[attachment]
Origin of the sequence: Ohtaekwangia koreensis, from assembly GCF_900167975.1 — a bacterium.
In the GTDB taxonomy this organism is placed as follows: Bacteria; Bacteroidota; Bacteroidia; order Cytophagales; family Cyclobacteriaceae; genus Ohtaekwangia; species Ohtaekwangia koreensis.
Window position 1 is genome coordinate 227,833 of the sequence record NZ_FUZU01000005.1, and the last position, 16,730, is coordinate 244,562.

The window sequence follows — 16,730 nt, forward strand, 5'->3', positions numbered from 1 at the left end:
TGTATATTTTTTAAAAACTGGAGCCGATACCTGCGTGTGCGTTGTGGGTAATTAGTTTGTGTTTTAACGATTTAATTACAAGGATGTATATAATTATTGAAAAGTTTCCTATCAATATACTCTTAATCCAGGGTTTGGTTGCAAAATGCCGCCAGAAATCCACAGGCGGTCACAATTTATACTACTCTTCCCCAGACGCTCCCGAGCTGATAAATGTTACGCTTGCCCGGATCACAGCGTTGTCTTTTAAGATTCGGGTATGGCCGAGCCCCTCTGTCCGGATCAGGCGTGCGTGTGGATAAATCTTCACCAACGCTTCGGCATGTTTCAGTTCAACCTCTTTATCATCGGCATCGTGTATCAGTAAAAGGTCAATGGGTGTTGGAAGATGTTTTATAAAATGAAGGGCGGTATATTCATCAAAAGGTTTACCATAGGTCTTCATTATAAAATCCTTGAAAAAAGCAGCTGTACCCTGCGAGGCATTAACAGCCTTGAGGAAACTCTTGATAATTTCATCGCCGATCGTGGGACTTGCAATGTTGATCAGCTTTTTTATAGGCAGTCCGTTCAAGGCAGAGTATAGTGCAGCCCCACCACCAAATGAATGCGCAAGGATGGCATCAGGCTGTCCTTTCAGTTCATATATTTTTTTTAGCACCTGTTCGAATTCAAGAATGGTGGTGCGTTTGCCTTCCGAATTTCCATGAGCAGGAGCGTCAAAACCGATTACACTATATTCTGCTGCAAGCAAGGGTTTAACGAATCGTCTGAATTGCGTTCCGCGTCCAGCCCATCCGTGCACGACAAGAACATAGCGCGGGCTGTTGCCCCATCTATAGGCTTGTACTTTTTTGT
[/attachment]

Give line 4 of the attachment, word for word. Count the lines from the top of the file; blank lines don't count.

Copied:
The window sequence follows — 16,730 nt, forward strand, 5'->3', positions numbered from 1 at the left end: